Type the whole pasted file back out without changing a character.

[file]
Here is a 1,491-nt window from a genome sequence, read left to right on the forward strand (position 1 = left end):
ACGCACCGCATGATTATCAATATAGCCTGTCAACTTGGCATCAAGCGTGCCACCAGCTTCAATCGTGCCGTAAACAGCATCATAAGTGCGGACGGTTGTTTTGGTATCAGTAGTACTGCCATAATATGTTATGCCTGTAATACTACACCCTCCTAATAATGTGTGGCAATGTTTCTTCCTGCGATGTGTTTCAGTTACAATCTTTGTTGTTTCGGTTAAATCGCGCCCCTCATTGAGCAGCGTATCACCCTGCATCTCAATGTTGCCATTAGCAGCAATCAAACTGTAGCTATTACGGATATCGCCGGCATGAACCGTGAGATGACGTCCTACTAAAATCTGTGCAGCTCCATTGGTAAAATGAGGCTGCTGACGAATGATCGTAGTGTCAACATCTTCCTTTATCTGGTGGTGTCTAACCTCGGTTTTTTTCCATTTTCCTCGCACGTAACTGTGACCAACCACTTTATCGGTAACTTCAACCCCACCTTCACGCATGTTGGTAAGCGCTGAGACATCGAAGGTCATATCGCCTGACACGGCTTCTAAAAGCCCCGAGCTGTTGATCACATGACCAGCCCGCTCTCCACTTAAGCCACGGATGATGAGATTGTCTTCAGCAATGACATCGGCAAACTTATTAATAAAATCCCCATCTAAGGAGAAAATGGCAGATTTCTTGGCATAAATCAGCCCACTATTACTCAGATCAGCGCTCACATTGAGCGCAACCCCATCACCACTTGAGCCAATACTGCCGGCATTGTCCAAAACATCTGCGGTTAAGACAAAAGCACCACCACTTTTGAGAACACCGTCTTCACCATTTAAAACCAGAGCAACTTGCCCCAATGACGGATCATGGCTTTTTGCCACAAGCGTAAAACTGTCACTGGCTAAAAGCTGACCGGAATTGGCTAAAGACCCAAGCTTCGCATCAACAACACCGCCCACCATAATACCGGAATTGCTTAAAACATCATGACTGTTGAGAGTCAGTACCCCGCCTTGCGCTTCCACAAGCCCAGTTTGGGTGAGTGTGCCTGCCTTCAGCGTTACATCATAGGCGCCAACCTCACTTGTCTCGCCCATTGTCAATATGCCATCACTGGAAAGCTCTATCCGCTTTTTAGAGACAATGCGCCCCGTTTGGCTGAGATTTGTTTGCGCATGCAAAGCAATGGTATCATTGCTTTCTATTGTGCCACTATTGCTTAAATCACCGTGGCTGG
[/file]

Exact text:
Here is a 1,491-nt window from a genome sequence, read left to right on the forward strand (position 1 = left end):
ACGCACCGCATGATTATCAATATAGCCTGTCAACTTGGCATCAAGCGTGCCACCAGCTTCAATCGTGCCGTAAACAGCATCATAAGTGCGGACGGTTGTTTTGGTATCAGTAGTACTGCCATAATATGTTATGCCTGTAATACTACACCCTCCTAATAATGTGTGGCAATGTTTCTTCCTGCGATGTGTTTCAGTTACAATCTTTGTTGTTTCGGTTAAATCGCGCCCCTCATTGAGCAGCGTATCACCCTGCATCTCAATGTTGCCATTAGCAGCAATCAAACTGTAGCTATTACGGATATCGCCGGCATGAACCGTGAGATGACGTCCTACTAAAATCTGTGCAGCTCCATTGGTAAAATGAGGCTGCTGACGAATGATCGTAGTGTCAACATCTTCCTTTATCTGGTGGTGTCTAACCTCGGTTTTTTTCCATTTTCCTCGCACGTAACTGTGACCAACCACTTTATCGGTAACTTCAACCCCACCTTCACGCATGTTGGTAAGCGCTGAGACATCGAAGGTCATATCGCCTGACACGGCTTCTAAAAGCCCCGAGCTGTTGATCACATGACCAGCCCGCTCTCCACTTAAGCCACGGATGATGAGATTGTCTTCAGCAATGACATCGGCAAACTTATTAATAAAATCCCCATCTAAGGAGAAAATGGCAGATTTCTTGGCATAAATCAGCCCACTATTACTCAGATCAGCGCTCACATTGAGCGCAACCCCATCACCACTTGAGCCAATACTGCCGGCATTGTCCAAAACATCTGCGGTTAAGACAAAAGCACCACCACTTTTGAGAACACCGTCTTCACCATTTAAAACCAGAGCAACTTGCCCCAATGACGGATCATGGCTTTTTGCCACAAGCGTAAAACTGTCACTGGCTAAAAGCTGACCGGAATTGGCTAAAGACCCAAGCTTCGCATCAACAACACCGCCCACCATAATACCGGAATTGCTTAAAACATCATGACTGTTGAGAGTCAGTACCCCGCCTTGCGCTTCCACAAGCCCAGTTTGGGTGAGTGTGCCTGCCTTCAGCGTTACATCATAGGCGCCAACCTCACTTGTCTCGCCCATTGTCAATATGCCATCACTGGAAAGCTCTATCCGCTTTTTAGAGACAATGCGCCCCGTTTGGCTGAGATTTGTTTGCGCATGCAAAGCAATGGTATCATTGCTTTCTATTGTGCCACTATTGCTTAAATCACCGTGGCTGG